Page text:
Many moons ago, a television show called WKRP in Cincinnati had an episode where Dr. Johnny Fever interviewed a, self proclaimed, child psychologist who proposed that all children under the age of 13 should be locked away in concentration camps. It was a funny bit. It may also have been prescient. Way back on July 15th I wrote about how a restaurant had banned children under the age of 6. In it I noted that this wasn’t even the first restaurant to do so. But now it seems that the floodgates have been opened. Children around the world are being denied the privilege of making our lives a living hell.
This despite the fact that some adults seem to think it is their child’s God given right to do just that. I don’t blame the kids for this turn of events, I blame their parents. Kids don’t know how to behave in public. There is no “social skills” gene that kicks in when they learn to talk. It is up to the parental units to teach their kids how to say please and thank you and to show respect to not just their elders but to all around them regardless of age. Little Timmy and Suzy aren’t going to magically learn their manners watching mommy and daddy fart on the couch while watching Wheel of Fortune.
Our regular reader, Jordan Brandes, pointed me to an article written by Piper Weiss & Shine Staff which reports that the child banning trend is starting to become entrenched.
What’s the matter with kids today and why doesn’t anyone want them around? In June, Malaysia Airlines banned babies from many of their first class cabins, prompting other major airlines to consider similar policies.
Lately, complaints about screaming kids are being taken seriously, not only by airlines, but by hotels, movie theaters, restaurants, and even grocery stores.
Earlier this month, McDain’s, a Pittsburgh area restaurant that banned kids under 6 became a mascot for the no-kids-zone movement.
According to a Pittsburgh local news poll, more than half of area residents were in favor of the ban. And now big business is paying attention.
“Brat bans could well be the next frontier in destination and leisure-product marketing,” writes Robert Klara in an article on the child-free trend in AdWeek.
Klara points to Leavethembehind.com, a travel website for kid-free vacations, with a massive list of yoga retreats, luxury resorts and bargain hotels around the world that ban children.
“Call me a grinch, a misanthrope, a DINK (dual-income-no-kids), or the anti-cute-police, but I hate (hate a thousand times over) ill-behaved children/infants/screaming banshees in upscale restaurants (ok, anywhere, really, but I don’t want any death threats),” writes Charlotte Savino on Travel and Leisure’s blog. She lists a slew of a popular destination restaurants with kid-free areas and policies for travelers looking for quiet vacation dining.
Traveling is one thing, but what about in kids’ own hometowns? Should kids been banned from local movie theaters, like they were at a recent adults-only Harry Potter screening? In Texas, one cinema chain has even flipped the model, banning kids under six altogether, except on specified “baby days”.
Even running errands with toddlers may be changing. This summer Whole Foods stores in Missouri are offering child-free shopping hours (kids are allowed inside but childcare service is available for parents who want to shop kid-free.) Meanwhile in Florida, a controversy brews over whether kids can be banned from a condominium’s outdoor area. That’s right, some people don’t even want kids outdoors.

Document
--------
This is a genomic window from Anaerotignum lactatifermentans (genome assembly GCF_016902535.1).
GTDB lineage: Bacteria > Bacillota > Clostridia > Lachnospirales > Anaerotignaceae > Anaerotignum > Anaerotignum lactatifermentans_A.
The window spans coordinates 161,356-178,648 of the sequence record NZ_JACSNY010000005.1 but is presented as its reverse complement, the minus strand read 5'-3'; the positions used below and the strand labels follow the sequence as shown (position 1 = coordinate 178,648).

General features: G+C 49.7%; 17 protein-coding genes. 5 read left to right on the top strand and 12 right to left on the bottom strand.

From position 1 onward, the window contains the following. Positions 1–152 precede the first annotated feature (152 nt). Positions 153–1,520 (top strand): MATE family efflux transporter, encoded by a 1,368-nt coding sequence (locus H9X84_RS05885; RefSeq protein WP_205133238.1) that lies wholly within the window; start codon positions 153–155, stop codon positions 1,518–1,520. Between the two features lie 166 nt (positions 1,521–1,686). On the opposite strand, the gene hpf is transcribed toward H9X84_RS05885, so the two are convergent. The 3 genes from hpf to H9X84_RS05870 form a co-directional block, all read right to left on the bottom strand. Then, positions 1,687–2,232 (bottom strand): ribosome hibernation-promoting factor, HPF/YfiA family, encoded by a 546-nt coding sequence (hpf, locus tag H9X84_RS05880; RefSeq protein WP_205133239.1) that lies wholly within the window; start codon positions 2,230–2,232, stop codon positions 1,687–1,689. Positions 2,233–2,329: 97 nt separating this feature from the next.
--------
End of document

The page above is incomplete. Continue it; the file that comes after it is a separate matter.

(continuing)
When did kids become the equivalent of second-hand smoke? Blame a wave of childless adults with money to spare. “Empty nesters continue to wield a huge swath of discretionary spending dollars, and population dips in first-world countries mean more childless couples than ever,” writes AdWeek’s Klara.
Catering to the child-free community may be good for business but is it good for parents? It could help narrow choices and make kid-friendly environments even kid-friendlier. And let’s be honest, babies won’t miss flying first class. They won’t even remember it. But their moms and dads will.
Most parents with young children have self-imposed limits on spending and leisure. This new movement imposes limits set by the public. And the public isn’t as child-friendly as it used to be. As businesses respond to their new breed of ‘first-class’ clientele, are parents in danger of becoming second-class citizens?
No, parents aren’t in danger of being marginalized. They have a long way to go before they get treated like smokers and porn lovers. All people are saying, and they are saying it loudly and with their wallets, is that people deserve to be able to spend their leisure dollars leisurely. It’s not that freaking much to ask.
Also, as my radio co-host Taylor Harris noted, it’s hard for restaurants to make money off of kids. They have cheaper menus, can’t be upsold on drinks and tend to require more clean up than adults. That would seem like all the more reason for parents to make sure that their public dining experience is pleasant.
I do understand that parents who are traveling are stuck. It’s not like they can toss a kid into their neighbor’s yard and hope their little bundles of joy can fend for themselves for a couple of weeks. And, thanks to that pesky nanny state, you can’t drug the little darlings so they’ll be quiet for the flight.
I’m not sure what the solution is for them, but there has to be an alternative to listening to a child scream bloody murder for four hours straight.
It’s really not any fun.
Sesame Street breaks it down from Wonderful Creative on Vimeo.
Listen to Bill McCormick on WBIG AM 1280, every Thursday morning around 9:10!